Kallistos (kallistos) wrote in elaion,
Kallistos
kallistos
elaion

Greek Ethics Pt. 1 The Virtues

Commodus: You wrote me once that the four virtues of a man were wisdom, justice, fortitude and temperance. As I read this I knew I had none of them. But I have ambition, that can be a virtue sometimes, resourcefulness, courage, maybe not on the battlefield but there are many forms of courage, and devotion, to my family, to you. But none of my virtues were on your list..
--Gladiator

The ancient Greek Philosophers such as Socrates, Plato and Aristotle studied the traditional ethics of their society and came up with a set of virtues or habits of character that were pretty much universally agreed upon. In Hellas, virtue or arete meant excellence, especially excellence regarding the end or goal of a thing. The excellence of a knife is the cutting and how well it did that. The excellence of a human being is the fulfilling of a human's end or goal. So they looked at what characteristics made someone excellent in their society. The first listing of these were in some early Platonic Dialogues, where Plato recreates some of the debates that his teacher Socrates participated. Laches discussed Courage (andreia), Charmides discussed Temperance (sophrosune), Euthyphro discussed Piety (Eusebia). Later, in the Republic, Plato analyses Justice (dikaiosune), and the whole point of the dialogues was to discover Wisdom (sophia). Those are the five cardinal virtues of the ancient world, at base. The Republic also goes into detail about how Justice is the product of balancing the three parts of the soul (appetitive, spirited, and reason, each with its particular virtue, i.e., temperance, courage, and wisdom) to produce virtue.

Those four, temperance, courage, wisdom and justice become the Four Cardinal or Philosophical Virtues, which are adopted by Cicero and the Stoics as part of their ethical system. From there they are adopted by St. Augustine and others, and to which are added the Three Theological Virtues (faith, hope and charity from St. Paul's first letter to the Corinthians) to form the Seven Cardinal Virtues, which are contrasted to the Seven Deadly Sins (discussed in the movie Seven).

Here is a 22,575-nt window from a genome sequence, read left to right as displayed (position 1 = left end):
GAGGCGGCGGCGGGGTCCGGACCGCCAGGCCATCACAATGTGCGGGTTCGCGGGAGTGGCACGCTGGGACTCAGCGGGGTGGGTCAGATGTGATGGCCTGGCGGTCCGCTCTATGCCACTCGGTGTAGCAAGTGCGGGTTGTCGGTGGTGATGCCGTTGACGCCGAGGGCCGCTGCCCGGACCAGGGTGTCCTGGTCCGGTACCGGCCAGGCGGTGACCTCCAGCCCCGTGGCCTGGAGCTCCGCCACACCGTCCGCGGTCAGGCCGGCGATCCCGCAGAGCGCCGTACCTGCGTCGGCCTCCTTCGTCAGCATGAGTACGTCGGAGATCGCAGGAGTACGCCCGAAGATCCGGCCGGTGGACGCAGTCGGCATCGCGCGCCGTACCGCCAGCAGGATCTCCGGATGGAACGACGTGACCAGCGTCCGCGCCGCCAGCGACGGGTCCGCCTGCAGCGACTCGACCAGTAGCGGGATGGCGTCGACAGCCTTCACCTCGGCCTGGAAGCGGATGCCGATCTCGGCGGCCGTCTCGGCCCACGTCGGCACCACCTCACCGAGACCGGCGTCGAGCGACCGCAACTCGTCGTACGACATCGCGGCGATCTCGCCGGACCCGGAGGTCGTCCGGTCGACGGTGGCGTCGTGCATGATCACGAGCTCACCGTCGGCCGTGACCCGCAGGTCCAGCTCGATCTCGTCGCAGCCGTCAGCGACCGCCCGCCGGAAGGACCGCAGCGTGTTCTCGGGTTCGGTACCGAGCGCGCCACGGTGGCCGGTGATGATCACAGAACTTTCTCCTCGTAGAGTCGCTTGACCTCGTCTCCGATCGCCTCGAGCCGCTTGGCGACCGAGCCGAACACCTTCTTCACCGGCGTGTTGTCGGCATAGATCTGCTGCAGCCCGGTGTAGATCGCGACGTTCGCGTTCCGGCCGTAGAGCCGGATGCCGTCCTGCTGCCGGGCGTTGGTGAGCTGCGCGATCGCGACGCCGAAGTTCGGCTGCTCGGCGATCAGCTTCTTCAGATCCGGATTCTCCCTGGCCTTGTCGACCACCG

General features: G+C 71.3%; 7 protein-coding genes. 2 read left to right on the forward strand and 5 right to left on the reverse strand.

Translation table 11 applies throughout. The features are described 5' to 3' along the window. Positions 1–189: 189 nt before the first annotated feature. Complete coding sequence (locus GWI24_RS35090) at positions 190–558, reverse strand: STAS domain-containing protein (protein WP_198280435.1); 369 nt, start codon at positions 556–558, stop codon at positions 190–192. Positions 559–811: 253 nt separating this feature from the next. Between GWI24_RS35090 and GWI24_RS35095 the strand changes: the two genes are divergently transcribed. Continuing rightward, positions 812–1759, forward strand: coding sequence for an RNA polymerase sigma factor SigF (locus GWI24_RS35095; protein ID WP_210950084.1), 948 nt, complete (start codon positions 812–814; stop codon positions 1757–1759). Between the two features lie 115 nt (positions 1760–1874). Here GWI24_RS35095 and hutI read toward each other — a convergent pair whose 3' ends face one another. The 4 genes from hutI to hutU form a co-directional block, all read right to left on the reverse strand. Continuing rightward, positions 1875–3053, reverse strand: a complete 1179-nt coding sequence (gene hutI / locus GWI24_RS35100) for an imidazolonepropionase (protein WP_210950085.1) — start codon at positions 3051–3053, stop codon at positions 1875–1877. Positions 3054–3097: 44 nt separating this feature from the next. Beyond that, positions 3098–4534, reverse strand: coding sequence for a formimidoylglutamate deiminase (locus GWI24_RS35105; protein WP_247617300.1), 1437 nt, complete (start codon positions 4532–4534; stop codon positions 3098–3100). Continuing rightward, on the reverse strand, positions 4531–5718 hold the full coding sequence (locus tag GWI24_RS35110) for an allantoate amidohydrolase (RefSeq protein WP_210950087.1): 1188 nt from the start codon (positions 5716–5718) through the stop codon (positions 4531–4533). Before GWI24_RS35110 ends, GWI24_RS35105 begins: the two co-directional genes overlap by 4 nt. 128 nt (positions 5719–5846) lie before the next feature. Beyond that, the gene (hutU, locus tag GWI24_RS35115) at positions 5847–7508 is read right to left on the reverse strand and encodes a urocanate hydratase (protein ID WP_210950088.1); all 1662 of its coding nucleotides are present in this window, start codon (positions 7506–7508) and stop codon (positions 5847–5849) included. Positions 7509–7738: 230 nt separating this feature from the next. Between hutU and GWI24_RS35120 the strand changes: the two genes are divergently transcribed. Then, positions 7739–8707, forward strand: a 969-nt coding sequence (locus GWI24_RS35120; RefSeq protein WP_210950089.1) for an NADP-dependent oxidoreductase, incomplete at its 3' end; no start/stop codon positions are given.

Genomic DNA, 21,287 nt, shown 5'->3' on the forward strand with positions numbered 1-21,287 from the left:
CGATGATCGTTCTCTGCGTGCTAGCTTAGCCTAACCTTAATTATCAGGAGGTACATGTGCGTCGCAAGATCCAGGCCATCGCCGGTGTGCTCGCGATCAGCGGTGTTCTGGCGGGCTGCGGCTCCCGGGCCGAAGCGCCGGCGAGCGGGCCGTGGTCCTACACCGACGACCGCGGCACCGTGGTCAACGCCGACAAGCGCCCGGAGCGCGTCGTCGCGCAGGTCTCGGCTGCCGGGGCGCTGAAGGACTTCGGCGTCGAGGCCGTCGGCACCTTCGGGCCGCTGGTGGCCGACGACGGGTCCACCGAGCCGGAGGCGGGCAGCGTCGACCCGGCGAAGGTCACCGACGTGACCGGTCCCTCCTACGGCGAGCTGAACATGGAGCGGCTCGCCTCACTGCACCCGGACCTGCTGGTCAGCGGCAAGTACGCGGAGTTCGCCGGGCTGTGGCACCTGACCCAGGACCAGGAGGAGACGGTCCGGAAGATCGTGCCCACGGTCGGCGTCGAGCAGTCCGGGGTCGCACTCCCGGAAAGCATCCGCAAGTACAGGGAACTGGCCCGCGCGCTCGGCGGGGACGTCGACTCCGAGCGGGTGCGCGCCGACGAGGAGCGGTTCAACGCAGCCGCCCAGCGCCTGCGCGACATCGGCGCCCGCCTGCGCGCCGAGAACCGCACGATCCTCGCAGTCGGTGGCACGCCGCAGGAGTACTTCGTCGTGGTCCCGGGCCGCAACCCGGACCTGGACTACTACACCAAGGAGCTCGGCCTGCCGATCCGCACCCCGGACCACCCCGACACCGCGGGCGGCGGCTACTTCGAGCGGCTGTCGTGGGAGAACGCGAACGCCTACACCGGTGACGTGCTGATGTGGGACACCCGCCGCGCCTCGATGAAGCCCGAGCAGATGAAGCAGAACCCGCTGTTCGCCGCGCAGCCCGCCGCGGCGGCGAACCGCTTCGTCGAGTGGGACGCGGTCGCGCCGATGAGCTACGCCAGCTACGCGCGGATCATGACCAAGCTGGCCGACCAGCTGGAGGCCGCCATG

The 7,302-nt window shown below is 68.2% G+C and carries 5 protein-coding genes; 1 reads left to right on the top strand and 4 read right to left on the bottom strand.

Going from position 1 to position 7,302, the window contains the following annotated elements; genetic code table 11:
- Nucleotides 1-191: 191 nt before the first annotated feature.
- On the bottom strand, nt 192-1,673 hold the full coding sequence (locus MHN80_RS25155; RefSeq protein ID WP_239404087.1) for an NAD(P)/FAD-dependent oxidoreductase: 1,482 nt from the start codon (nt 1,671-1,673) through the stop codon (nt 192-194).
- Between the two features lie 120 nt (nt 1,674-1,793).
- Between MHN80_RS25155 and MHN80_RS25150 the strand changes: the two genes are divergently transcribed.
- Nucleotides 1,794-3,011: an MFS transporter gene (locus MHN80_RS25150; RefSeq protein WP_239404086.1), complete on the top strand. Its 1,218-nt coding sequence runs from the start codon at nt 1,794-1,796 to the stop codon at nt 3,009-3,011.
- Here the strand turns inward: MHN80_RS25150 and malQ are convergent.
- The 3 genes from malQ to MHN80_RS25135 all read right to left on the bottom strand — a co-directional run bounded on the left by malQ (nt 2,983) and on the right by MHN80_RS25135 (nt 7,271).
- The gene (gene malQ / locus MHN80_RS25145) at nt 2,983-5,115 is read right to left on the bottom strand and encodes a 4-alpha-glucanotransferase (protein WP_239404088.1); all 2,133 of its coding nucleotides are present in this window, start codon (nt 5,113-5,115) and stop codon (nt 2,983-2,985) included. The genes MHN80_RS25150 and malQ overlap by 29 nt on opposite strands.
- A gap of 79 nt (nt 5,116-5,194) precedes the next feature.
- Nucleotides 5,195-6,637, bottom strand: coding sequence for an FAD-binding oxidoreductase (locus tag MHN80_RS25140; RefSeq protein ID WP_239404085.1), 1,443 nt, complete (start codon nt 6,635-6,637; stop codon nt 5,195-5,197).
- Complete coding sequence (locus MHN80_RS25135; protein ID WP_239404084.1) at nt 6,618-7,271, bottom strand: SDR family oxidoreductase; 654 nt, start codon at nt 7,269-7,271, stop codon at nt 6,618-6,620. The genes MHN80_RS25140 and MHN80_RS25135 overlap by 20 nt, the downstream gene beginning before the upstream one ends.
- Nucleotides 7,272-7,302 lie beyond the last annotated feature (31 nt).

Plato's student, Aristotle looked into and discussed virtues in more detail with his Nichomachean Ethics. There he discusses what the ends of ethics are, and concludes it is happiness or flourishing (depending on how one translates eudaimonia -- literally "good spiritedness"). In examining the traditional ethics of the time he concludes that virtue is a mean between two extremes, an excess and deficiency. Virtues are also a type of habit and must be incurred from a young age, as one follows role models, advice and actually doing the actions associated with these character traits.

A full list of his virtues and vices can be found here and here. A quick perusal would show that some virtues of that time are strange to us. Such as Pride...Bertrand Russell once noted that the passage about the Proud (the megalopsuchic or "great souled" man) made him shudder. Despite his humanism and atheism, 2000 years of Christianity had permeated his consciousness. Note this is proper pride, pride in one's character and accomplishment, not mere boastfulness, which is an excess and a vice (hubris or overweening pride). The Christian virtue of humility is a vice, a deficiency. In ancient Greece one expected to have one's achievements acknowledged fairly...and ignoring or downplaying anothers achievements could lead to revenge. Kaufman in his Nietzsche: Philosopher, Psychologist, Antichrist points to the similarity of proper pride to elements of Nietzsche's Overman, and argues for an Aristotelian influence, along with extended quotes from the Nichomachean Ethics.

Interestingly, Aristotle divides wisdom into an intellectual virtue (sophia) and a practical virtue, phronesis or practical wisdom. Phronesis is the proper matching of means to ends, and could result, in itself in attaining and summarizing the other virtues. Seneca certainly thought so.

Aristotle also acknowledges that one could fail to fulfill a virtue, despite knowing it is the good, due to a lack of will (acrasia). As St. Paul said, "the spirit is willing, but the flesh is weak." This distinguished him from Plato and Socrates who felt that no one knowingly did the wrong or bad. (The Socratic paradox). On the other hand, Plato realized that virtues of the Aristotelian sort, being habitual tend to fall apart in non-habitual situations.